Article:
- Read, read, read, read. By the time you are ready to take pro photos you should have read enough information, books, opinions etc to have an idea of what you're looking for. A good camera won't make you take great photos, you need to have good foundations and knowledge first.

    Good luck with your photography, from what I can see it's a long and interesting road :)
     
  8. mommaof2

    mommaof2 TPF Noob!

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    Thank you very much!!
     
  9. chrisburke

    chrisburke TPF Noob!

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    yea, best to buy books and read on here if your wanting to learn more... if your really passionate about it theres often courses you can take...not just through schools, but sometimes photo stores offer them and a pretty cheap rate... if the d40 is the way you go (its a great camera, I have one as my back up) there is a great book that I found at chapters by david busch ([ame]http://www.amazon.ca/Nikon-D40x-Digital-Field-Guide/dp/0470171480[/ame]) that is specific to the D40 and teaching you the ins and outs of that camera...
     
  10. momofthing1and2

    momofthing1and2 TPF Noob!

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    I agree. the d4 is a great starter camera! I have had it for about a month and love it! great photos arent about the camera though. Practice, practice, practice!!! oh yea and have fun!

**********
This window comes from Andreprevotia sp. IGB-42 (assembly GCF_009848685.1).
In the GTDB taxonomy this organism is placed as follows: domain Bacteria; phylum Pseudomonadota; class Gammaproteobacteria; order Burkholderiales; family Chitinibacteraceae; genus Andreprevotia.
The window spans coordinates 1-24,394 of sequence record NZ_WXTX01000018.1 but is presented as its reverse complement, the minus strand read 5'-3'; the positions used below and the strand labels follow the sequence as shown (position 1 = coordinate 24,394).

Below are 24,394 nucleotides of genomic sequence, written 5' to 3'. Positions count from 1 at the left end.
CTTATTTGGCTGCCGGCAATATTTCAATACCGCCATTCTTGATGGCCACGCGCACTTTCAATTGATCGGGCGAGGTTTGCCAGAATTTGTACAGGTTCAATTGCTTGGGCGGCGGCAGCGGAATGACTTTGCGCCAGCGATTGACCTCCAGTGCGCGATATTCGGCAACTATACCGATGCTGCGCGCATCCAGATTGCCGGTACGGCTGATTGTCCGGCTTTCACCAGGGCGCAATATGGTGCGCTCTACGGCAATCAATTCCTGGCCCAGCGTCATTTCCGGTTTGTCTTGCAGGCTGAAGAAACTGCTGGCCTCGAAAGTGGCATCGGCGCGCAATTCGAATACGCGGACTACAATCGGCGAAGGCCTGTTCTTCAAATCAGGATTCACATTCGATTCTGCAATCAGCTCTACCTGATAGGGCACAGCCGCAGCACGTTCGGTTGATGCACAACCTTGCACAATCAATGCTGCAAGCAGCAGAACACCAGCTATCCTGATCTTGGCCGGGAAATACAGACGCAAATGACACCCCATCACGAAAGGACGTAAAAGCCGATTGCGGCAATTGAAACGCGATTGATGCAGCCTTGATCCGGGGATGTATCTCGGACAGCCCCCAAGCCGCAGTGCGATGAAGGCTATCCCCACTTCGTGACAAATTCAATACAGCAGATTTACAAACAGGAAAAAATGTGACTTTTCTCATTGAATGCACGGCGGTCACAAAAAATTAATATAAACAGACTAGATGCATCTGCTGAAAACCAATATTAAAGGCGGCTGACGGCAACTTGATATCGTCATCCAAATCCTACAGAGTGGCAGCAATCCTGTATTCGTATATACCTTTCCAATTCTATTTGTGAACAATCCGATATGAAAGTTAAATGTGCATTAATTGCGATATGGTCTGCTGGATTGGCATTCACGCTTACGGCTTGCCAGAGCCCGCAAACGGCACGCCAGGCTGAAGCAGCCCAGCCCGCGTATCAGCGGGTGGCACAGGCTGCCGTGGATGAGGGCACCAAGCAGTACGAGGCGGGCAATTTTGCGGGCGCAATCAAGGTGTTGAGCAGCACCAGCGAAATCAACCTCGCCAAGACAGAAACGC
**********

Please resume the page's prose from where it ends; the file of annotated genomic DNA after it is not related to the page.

11. mrodgers

    mrodgers No longer a newbie, moving up!

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    Yup. My $200 P&S camera takes far better and far more professional looking photographs than my coworkers $1500 worth of Canon XTi and lenses. It would still take far better and far more professional looking photos than my coworker's if he was using $10,000 worth of camera equipment.

    The difference is, I have now spent 3/4 of a year on this forum, other forums, and other sites around the net learning about photography while he has spent the same 3/4 of a year with his camera in auto mode with auto flash and no sense of composition or what makes exposure.

    I printed a few of my "portraits" of my girls for the first time last week. My wife threw out the "professionally" taken portraits of them and hung mine up on the wall. She is no longer going to go somewhere to have their portraits done or order them from the school pictures.
     
  12. Amber_Cullen

    Amber_Cullen TPF Noob!

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    It really depends what your budget is, you can get a nice dslr and just keep practicing and learning about it and in the end it'll be so worth it. I have a Canon Rebel XT, I'm starting to really play around with all the different settings and I'm finding that it can take amazing pictures, so it all depends what you want really... and what everyone else said :p